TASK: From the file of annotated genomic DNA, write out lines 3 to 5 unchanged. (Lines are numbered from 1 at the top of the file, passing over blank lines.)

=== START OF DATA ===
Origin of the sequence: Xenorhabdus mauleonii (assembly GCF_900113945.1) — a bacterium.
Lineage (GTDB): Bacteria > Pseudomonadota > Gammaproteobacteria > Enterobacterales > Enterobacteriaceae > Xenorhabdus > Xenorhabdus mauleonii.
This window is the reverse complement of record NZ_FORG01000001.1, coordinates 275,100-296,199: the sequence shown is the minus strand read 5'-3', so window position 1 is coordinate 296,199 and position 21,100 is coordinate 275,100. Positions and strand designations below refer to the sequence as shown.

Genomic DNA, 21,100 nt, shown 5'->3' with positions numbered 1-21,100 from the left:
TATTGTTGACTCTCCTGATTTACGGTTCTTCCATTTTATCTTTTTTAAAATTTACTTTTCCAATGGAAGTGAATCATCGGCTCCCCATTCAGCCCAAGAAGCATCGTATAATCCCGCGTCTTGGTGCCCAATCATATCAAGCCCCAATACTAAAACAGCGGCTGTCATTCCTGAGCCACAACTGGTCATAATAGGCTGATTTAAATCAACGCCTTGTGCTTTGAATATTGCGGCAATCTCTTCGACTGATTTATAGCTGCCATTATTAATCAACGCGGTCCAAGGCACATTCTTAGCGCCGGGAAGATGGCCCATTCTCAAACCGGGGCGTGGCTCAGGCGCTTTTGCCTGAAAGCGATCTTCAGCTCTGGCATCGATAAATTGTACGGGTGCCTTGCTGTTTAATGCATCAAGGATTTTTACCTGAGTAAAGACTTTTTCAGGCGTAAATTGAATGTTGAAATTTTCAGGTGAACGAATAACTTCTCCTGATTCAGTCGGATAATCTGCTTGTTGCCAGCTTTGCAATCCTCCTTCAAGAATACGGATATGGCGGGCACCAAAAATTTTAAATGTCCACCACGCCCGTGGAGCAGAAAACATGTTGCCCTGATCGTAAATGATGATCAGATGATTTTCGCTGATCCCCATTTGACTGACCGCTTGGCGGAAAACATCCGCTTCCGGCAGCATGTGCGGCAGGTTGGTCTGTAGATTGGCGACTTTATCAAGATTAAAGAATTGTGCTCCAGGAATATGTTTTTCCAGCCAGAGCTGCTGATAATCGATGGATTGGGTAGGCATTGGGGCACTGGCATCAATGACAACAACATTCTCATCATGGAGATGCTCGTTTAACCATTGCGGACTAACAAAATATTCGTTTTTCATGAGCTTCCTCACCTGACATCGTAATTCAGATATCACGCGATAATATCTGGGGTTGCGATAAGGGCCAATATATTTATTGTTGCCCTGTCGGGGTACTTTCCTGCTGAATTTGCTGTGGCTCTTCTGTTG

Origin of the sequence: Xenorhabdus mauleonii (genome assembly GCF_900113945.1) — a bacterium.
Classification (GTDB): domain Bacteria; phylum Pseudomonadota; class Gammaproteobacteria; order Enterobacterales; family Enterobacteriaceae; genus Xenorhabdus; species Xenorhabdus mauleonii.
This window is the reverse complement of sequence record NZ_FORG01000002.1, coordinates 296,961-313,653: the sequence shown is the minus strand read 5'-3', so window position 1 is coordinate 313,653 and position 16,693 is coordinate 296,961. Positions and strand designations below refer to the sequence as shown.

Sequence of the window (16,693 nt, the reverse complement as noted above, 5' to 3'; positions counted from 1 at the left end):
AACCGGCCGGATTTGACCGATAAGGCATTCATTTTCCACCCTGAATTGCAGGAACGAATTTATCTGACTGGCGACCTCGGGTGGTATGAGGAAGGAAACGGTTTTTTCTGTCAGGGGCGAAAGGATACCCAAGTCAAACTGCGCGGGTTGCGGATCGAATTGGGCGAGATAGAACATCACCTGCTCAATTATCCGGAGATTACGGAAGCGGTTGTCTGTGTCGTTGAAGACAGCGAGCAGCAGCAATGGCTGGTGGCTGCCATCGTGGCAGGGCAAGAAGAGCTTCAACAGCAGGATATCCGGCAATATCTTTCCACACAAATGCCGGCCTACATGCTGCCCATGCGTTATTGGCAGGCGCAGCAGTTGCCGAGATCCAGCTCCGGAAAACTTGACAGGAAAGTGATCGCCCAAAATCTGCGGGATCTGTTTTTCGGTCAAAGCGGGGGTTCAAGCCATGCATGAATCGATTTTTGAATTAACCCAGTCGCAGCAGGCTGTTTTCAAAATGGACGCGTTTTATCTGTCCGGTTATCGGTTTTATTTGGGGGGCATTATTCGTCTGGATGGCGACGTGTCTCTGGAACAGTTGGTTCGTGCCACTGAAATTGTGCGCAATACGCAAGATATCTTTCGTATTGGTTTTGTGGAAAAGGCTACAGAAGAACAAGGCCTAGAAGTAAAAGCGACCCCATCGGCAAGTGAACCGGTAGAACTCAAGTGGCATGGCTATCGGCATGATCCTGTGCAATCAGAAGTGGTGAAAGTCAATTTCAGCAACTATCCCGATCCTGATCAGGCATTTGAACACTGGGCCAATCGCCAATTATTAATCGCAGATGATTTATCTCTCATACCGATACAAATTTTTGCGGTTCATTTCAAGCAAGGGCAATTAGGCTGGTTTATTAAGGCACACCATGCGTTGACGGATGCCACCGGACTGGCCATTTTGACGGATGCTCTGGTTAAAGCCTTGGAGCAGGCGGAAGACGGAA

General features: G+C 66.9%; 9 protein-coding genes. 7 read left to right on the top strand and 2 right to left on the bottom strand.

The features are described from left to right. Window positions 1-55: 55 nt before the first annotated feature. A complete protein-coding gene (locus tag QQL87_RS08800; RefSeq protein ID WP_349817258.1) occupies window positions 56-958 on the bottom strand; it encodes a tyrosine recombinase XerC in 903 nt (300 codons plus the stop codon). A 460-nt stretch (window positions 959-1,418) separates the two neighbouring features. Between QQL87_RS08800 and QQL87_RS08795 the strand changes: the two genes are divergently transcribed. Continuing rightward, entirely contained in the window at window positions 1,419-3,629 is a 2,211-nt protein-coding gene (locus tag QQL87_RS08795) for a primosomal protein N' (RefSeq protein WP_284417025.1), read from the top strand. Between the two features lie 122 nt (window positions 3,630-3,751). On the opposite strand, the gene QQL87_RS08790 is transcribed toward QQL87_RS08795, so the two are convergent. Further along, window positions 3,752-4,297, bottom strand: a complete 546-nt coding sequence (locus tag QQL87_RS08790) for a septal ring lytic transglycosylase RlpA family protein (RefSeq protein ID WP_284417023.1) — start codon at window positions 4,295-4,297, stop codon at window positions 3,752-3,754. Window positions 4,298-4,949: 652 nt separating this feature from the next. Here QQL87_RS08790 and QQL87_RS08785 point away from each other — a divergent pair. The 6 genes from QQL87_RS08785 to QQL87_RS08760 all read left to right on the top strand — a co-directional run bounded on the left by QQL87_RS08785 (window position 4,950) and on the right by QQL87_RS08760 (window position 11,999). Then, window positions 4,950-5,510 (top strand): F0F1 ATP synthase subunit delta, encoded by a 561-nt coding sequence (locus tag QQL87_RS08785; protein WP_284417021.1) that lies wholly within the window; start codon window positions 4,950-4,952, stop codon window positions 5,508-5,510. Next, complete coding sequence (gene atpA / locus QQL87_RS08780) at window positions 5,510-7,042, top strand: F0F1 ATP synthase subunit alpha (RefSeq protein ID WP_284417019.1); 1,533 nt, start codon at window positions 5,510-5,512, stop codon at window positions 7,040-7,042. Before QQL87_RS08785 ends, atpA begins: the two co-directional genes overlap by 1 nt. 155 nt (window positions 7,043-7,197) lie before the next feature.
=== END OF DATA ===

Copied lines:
This window is the reverse complement of record NZ_FORG01000001.1, coordinates 275,100-296,199: the sequence shown is the minus strand read 5'-3', so window position 1 is coordinate 296,199 and position 21,100 is coordinate 275,100. Positions and strand designations below refer to the sequence as shown.

Genomic DNA, 21,100 nt, shown 5'->3' with positions numbered 1-21,100 from the left:
TATTGTTGACTCTCCTGATTTACGGTTCTTCCATTTTATCTTTTTTAAAATTTACTTTTCCAATGGAAGTGAATCATCGGCTCCCCATTCAGCCCAAGAAGCATCGTATAATCCCGCGTCTTGGTGCCCAATCATATCAAGCCCCAATACTAAAACAGCGGCTGTCATTCCTGAGCCACAACTGGTCATAATAGGCTGATTTAAATCAACGCCTTGTGCTTTGAATATTGCGGCAATCTCTTCGACTGATTTATAGCTGCCATTATTAATCAACGCGGTCCAAGGCACATTCTTAGCGCCGGGAAGATGGCCCATTCTCAAACCGGGGCGTGGCTCAGGCGCTTTTGCCTGAAAGCGATCTTCAGCTCTGGCATCGATAAATTGTACGGGTGCCTTGCTGTTTAATGCATCAAGGATTTTTACCTGAGTAAAGACTTTTTCAGGCGTAAATTGAATGTTGAAATTTTCAGGTGAACGAATAACTTCTCCTGATTCAGTCGGATAATCTGCTTGTTGCCAGCTTTGCAATCCTCCTTCAAGAATACGGATATGGCGGGCACCAAAAATTTTAAATGTCCACCACGCCCGTGGAGCAGAAAACATGTTGCCCTGATCGTAAATGATGATCAGATGATTTTCGCTGATCCCCATTTGACTGACCGCTTGGCGGAAAACATCCGCTTCCGGCAGCATGTGCGGCAGGTTGGTCTGTAGATTGGCGACTTTATCAAGATTAAAGAATTGTGCTCCAGGAATATGTTTTTCCAGCCAGAGCTGCTGATAATCGATGGATTGGGTAGGCATTGGGGCACTGGCATCAATGACAACAACATTCTCATCATGGAGATGCTCGTTTAACCATTGCGGACTAACAAAATATTCGTTTTTCATGAGCTTCCTCACCTGACATCGTAATTCAGATATCACGCGATAATATCTGGGGTTGCGATAAGGGCCAATATATTTATTGTTGCCCTGTCGGGGTACTTTCCTGCTGAATTTGCTGTGGCTCTTCTGTTG